Saturday, October 03, 2020


 “Greece is both still Europe but also already the Orient.” Marc Chagall. 


At first instance, Modernist painter Marc Chagall’s relationship with Greece is not immediately apparent. Referred to by art critic Robert Hughes, as "the quintessential Jewish artist of the twentieth century", Marc Chagall’s complex and diverse artistic works, comprising paintings, stage set designs, stained glass compositions for the cathedrals of Reims and Metz, as well as ceramics, are imbued with the Russian mysticism of his birthplace in modern day Belarus, and an innate, rather pronounced appreciation of and sympathy for his religious roots wherever he travelled. Though open to new ideas, and embracing many elements of the modernist style, of which he was an early proponent, the dreams and realities of his early life ever formed the core of his aesthetics. 


Chagall’s life was intense. Growing up in Tsarist Russia, he experienced the pogroms against the Jews at first hand and his early canvasses are steeped in suffering.  He also experienced the Russian Revolution and the ensuing bloody Civil War, eventually fleeing to France. Not long after, his work became caught up in the Nazi campaigns against so-called “degenerate” art, it being singled out for its portrayal of: "green, purple, and red Jews shooting out of the earth, fiddling on violins, flying through the air ... representing [an] assault on Western civilization." 


Chagall was fated to flee France after the Nazi invasion and ended up in the United States where it took time for his surrealist dream narratives to be appreciated, one critic observing that “contemporary artists had little in common with a folkloristic storyteller of Russo-Jewish extraction with a propensity for mysticism."  He was in America when his first wife, the writer Bella Rosenfeld died in 1944, around the same time that the full extent of the Holocaust was becoming known. 


Dealing with these traumas was not easy for Chagall, yet the liberation of Paris provided some hope for him, he stating: “Now, when Paris is liberated, when the art of France is resurrected, the whole world too will, once and for all, be free of the satanic enemies who wanted to annihilate not just the body but also the soul—the soul, without which there is no life, no artistic creativity.” Moving to Paris in 1946, he settled there and found new love and renewal in Valentina Brodsky, who he married in 1952.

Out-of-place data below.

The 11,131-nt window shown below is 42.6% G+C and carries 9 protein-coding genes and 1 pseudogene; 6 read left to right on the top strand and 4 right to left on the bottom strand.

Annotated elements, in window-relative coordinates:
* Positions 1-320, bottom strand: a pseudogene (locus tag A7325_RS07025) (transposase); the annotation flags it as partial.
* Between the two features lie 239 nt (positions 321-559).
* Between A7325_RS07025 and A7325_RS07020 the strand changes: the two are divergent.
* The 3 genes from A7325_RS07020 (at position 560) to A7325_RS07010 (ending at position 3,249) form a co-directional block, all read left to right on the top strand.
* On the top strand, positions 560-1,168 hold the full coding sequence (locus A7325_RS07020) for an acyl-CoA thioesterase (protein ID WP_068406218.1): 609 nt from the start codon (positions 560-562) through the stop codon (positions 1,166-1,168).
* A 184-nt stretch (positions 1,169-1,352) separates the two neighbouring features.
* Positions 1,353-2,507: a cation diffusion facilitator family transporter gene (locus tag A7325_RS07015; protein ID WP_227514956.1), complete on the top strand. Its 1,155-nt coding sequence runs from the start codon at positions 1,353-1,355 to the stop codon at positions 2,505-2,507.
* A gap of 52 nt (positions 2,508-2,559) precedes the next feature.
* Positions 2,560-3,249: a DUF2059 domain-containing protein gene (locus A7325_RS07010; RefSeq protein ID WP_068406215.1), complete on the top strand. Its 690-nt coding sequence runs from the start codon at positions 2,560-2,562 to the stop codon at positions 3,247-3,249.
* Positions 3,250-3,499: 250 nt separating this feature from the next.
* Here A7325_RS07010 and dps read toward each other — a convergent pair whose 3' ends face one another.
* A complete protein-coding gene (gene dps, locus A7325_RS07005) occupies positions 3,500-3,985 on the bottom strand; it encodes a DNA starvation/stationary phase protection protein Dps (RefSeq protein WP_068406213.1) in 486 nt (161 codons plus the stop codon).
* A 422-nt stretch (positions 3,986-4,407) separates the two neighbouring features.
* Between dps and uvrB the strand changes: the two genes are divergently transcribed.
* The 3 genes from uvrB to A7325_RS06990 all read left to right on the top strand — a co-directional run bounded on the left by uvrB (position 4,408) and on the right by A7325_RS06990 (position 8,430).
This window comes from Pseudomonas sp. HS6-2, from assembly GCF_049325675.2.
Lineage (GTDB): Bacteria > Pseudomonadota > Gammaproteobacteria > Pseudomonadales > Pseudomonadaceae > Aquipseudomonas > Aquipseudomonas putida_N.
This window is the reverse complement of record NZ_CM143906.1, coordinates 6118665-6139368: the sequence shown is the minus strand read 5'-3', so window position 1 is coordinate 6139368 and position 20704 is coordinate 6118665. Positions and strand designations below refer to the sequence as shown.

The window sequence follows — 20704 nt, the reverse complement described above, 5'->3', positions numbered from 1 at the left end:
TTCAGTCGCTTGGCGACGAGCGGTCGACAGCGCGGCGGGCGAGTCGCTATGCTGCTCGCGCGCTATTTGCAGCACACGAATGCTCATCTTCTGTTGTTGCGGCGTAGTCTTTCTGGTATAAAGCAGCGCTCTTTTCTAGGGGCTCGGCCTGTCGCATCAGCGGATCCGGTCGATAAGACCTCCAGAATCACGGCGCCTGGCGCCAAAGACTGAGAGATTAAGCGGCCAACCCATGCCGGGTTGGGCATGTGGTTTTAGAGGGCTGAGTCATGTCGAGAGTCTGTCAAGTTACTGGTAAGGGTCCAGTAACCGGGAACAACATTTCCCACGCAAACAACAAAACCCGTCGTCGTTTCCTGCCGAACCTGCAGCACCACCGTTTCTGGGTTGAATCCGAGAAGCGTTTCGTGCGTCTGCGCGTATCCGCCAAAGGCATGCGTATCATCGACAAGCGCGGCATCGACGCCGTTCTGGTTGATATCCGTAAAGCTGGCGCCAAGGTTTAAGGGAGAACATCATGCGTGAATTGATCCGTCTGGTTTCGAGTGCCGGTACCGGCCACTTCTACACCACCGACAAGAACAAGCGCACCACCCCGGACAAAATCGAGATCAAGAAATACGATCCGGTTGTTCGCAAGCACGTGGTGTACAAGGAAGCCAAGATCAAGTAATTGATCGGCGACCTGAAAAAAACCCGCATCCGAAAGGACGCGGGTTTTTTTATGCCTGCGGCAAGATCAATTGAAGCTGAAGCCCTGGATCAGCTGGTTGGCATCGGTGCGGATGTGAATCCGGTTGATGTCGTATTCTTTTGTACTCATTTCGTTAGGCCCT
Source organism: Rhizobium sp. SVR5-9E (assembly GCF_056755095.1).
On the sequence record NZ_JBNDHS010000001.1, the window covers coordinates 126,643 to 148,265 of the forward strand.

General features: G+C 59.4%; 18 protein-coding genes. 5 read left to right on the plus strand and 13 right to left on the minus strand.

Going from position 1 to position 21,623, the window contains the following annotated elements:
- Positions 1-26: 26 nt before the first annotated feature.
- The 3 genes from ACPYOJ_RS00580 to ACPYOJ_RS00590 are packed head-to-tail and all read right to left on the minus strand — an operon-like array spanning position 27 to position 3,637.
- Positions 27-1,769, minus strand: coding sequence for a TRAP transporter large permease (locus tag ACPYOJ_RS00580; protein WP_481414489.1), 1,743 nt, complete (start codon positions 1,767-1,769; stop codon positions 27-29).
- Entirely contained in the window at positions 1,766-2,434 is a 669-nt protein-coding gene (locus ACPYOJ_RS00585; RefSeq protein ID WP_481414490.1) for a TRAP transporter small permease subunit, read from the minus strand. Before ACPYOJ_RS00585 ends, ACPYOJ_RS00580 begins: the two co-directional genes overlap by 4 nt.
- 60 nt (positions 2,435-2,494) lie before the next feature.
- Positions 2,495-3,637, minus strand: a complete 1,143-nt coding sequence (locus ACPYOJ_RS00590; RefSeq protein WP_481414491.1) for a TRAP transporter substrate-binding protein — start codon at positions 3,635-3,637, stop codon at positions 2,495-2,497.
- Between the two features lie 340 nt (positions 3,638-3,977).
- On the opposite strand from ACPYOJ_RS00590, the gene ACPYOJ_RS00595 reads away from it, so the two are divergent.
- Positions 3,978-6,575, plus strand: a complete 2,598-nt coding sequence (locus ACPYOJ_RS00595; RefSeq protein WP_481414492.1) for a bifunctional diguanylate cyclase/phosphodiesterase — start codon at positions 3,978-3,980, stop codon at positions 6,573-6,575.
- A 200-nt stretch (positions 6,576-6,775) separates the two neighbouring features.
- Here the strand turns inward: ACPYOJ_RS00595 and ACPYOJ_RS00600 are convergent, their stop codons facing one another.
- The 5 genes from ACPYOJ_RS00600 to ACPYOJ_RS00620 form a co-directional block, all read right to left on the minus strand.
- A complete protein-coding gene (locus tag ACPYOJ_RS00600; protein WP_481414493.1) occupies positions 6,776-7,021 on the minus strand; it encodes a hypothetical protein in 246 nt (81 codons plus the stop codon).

It was in the same year that French-Greek poet Stratis Eleftheriadis, better known as  Tériade suggested that to Chagall that he illustrate a new edition of the second century Greek pastoral prose epic Daphnis and Chloe, by Longus, a seminal text, given that it is the precursor of the modern novel, describing, through tortuous twists of plot, the discovery of love and loss of innocence, a fitting metaphor for the Chagall’s own life. 


Given that the young shepherd and shepherdess fall in love on the island of Lesbos, Chagall determined to visit Greece and get a feel for its history and mythological vocabulary. He visited what he termed “the land of the Gods,” on two occasions, fascinated not only by its antiquity but also, how the ambience of the landscape reminded him of the French Riviera, and his home in Saint-Paul de Vence, a perceptive association, given the history of ancient Greek colonisation of that area.  


Absorbing the colours, smells and lines of his peregrinations, especially those of Delphi, Athens and Poros, Chagall spent the next four years creating a series of forty two colour lithographs to bring to life the ancient idyll, even as he was living his own. In so doing, he retains his signature inversion of landscape. Cities grow downwards into the earth, fish fly in the sky and animals intrude effortlessly everywhere. His skilled portrayal of Jewish lore here lends itself easily to the symbolic vocabulary and poetic references of ancient Greece. The lithographs thus retain the dreamlike quality of his previous works, which is fitting, given the highly psychological nature of the Greek myths and the manner in which the play upon, encapsulate and interrogate the sub-conscience.  


As opposed to his prior works, with their thick, dark, cloying colours however, the Chagall Daphnis and Chloe illustrations are positively numinous and we can attribute this to the artist’s experience of the Greek light. As the artist himself noted: “Down there, everything is light.” In his dextrous hands, this light becomes filtered and nuanced. Through the prism of his eye, it is split into its spectral constituents. It is his complex layering of colours, a pre-requisite of the process of lithography, that gives each composition its irrepressible effervescence.